Jackie Stewart

 
Jackie Stewart drove for more than four minutes towards the end of the German GP with a broken wrist. He won that race. |  Stewart missed his final Grand Prix in USA due to an accident. It would have been his 100th Grand Prix. |  Between 1997 and 1999, Stewart was the team principal of his team, Stewart Grand Prix, which he started with his son Paul

FACTFILE

Name: Jackie Stewart
Nickname: The Flying Scot
DOB: Jun 11 1939
Place Of Birth: Dumbarton, Scotland
Nationality: British
Most Races For: Tyrrell - 39
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  • MILESTONES
PROFILE
Jackie Stewart

John Stewart, also known as “Jackie” was not only born with a silver spoon in his mouth but also had his racing instincts served on a platter and he could dig in that silver spoon anytime he liked. Born on 11 June, 1939 in Milton, Dunbartonshire, this Scottish worked as an apprentice mechanic in his family business of Jaguar dealership. Like any young boy looks up to his father or maybe his elder brother, Jackie had both his father, who was an amateur motorcycle racer and his brother Jimmy, a racer for Ecurie Ecosse to draw inspiration from. When his brother was injured in a crash at Le Mans, his parents discouraged the idea of buttressing their second son in motor racing and he was made to take up shooting instead.

In 1964, he was crowned the Formula Three Champion while racing for Tyrrell even though Cooper had earlier offered him a Formula One seat which he conveniently chose to refuse, for this very title. Colin Chapman and Jim Clark, two well known figures from the Lotus team were hard to impress for their stiff upper-lipped demeanor, but not for Jackie who caught their eye when he tried out the Lotus 33-Climax. Not one who liked to be told what to do, Stewart did it again when he refused to race for Lotus in Formula One, a prospect for which many drivers would be ready to give an arm. He chose to take a step at a time and agreed to race the Lotus in Formula Two instead.

In 1965, Jackie felt he was ready to take on the Formula One world and in just his first season with the Owen Racing Organization he confounded everyone with his five podium finishes and third position on the drivers’ charts.
Maybe it was the change of engine from the BRM V8 to the BRM H16 or his style of driving that hurdled Jackie, who was on song right from the word “go” in the following two seasons of 1966 and 1967. After winning the Monaco Grand Prix in 1966, Jackie was involved in a disastrous accident and just cheated death when he was trapped in his upturned car and fuel leaked all over it. He finished seventh that season and ninth in 1967.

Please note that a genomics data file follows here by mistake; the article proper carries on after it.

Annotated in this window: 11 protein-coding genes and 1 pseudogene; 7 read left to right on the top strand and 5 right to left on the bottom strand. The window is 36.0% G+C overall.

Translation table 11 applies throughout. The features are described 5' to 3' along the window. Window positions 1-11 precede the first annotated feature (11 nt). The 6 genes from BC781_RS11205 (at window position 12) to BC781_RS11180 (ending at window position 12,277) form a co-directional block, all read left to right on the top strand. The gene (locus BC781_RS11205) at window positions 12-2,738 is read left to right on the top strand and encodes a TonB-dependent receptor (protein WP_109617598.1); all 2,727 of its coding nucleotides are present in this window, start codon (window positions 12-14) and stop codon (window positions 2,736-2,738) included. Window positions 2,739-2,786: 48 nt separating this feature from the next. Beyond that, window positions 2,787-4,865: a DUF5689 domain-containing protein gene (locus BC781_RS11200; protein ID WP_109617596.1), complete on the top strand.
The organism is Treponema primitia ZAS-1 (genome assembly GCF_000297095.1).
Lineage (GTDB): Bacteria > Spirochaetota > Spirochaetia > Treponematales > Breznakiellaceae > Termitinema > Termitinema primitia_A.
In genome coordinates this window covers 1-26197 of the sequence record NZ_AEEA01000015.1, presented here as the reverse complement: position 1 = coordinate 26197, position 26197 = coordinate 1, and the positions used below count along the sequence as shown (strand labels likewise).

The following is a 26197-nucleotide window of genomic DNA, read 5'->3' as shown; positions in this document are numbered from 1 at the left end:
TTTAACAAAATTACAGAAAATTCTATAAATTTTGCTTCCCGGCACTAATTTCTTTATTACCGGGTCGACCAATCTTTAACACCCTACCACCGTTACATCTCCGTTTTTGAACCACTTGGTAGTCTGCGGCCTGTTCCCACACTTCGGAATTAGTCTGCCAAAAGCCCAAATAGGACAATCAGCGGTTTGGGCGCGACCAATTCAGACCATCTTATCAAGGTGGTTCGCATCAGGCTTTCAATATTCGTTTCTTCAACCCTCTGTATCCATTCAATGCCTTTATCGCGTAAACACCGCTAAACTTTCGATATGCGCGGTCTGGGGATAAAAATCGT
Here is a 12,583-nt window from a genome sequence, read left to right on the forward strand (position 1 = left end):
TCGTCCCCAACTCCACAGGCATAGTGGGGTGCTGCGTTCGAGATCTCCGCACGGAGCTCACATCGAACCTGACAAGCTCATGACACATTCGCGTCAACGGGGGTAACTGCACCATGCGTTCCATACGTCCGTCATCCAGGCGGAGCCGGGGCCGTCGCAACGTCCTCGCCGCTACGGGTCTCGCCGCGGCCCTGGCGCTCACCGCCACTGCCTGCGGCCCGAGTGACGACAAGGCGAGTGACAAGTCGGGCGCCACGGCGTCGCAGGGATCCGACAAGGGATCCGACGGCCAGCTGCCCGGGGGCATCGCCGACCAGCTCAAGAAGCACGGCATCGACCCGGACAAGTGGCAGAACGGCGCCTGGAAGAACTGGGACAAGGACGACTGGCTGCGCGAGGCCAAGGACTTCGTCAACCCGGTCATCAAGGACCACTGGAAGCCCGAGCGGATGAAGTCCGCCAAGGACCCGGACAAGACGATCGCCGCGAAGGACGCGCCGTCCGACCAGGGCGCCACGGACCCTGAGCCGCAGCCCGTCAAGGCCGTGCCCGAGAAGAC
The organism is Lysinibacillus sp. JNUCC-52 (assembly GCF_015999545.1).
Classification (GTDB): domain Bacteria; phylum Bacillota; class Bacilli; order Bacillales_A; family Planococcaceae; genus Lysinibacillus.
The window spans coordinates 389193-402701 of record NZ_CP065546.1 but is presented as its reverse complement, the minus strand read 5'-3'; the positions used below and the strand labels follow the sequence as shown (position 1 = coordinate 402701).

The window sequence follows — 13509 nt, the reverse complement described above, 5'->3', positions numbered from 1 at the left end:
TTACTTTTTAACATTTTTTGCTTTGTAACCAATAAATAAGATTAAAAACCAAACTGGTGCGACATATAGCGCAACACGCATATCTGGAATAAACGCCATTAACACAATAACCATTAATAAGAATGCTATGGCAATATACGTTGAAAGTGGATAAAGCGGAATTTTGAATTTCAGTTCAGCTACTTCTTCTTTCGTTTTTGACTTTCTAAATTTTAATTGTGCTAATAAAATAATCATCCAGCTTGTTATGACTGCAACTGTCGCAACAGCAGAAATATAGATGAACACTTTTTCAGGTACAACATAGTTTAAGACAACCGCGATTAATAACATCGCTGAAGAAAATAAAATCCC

Referred to as “The Flying Scot”, Jackie’s wins in Zandvoort and Nurburgring in the 1968 season of Formula One came under rain-drenched circumstances but his drive to victory in Nurburgring is still commended as the greatest ever. In 1968 he had moved to Matra International which belonged to Tyrrell and had the Ford Cosworth DFV engines. With four podium results Jackie was second in the drivers’ standings, his best since his debut. Seven podium finishes, six wins, 63 points and the World Championship title – The Flying Scot reached the highest altitude in his flight to the championship in 1969. It was the start of a new era in F1, the reigns of which would be held by this dynamic Scotsman.

In 1970, Matra was taken over by Chrysler who insisted on engine changes but Tyrrell and Jackie stuck to their guns and kept the Ford Cosworths but not without the chassis being changed to the ones provided by March Engineering. This however unfolded as a bad combination and Jackie was outrun by the Lotus in more races. He finished fifth in the Drivers’ Championship and managed four podium results.
The final three years of Jackie’s career were with the Elf Team Tyrrell and with quintessentially the same Ford Cosworth DFV engines. With this victorious setup, he went on to win two more World Championship titles in 1971 when he scored 62 points, 7 podium finishes and later in 1973, which can be rendered as his most spectacular season to win the title starred with 10 podium finishes and a career high of 71 points.

Jackie Stewart retired as a Formula One driver after his historic 1973 season but did not bid adieu to the sport. He plays the role of a Racing Safety Advocate in F1. He was particularly disturbed with the lack of facilities of doctors and ambulances in 1966 at Spa-Francorchamps when he was stuck under his car for almost 25 minutes with no tool to assist his escape. Since he has taken over this job to ensure safety, seatbelts, helmets and on-duty doctors have become obvious safety features on an F1 race track.

Formula One can be ever thankful to this three time World Champion for adding to the glory of this pinnacle of motorsports and also ensuring that it always remains in “safe” hands.

-Anup Pareek


  • YEARS
  • TEAMS
  • ENGINES
  • GPs
  • CIRCUITS
STATISTICS
YEARS
YearTeamClaGPs WinsPolesPods FLsPts
1965BRM3rd10105034
1966BRM7th8101014
1967BRM9th11002010
1968Matra2nd10304236
1969Matra1st11627563
1970Tyrrell, March5th13144025
1971Tyrrell1st11667362
1972Tyrrell2nd11425445
1973Tyrrell1st14538171
Total 9927174315360

Jackie Stewart - HEAD TO HEAD (TEAM-MATES)

Jackie Stewart - Season Performance

According to stats...

  • Jackie Stewart drove for more than four minutes towards the end of the German GP with a broken wrist. He won that race.
  • Stewart missed his final Grand Prix in USA due to an accident. It would have been his 100th Grand Prix.
  • Between 1997 and 1999, Stewart was the team principal of his team, Stewart Grand Prix, which he started with his son Paul

QUOTES ON JACKIE STEWART

"I would have been a much more popular World Champion if I had always said what people wanted to hear. I might have been dead, but definitely more popular."
-Jackie Stewart



OTHER DRIVERS

Most successful drivers to have raced with Jackie Stewart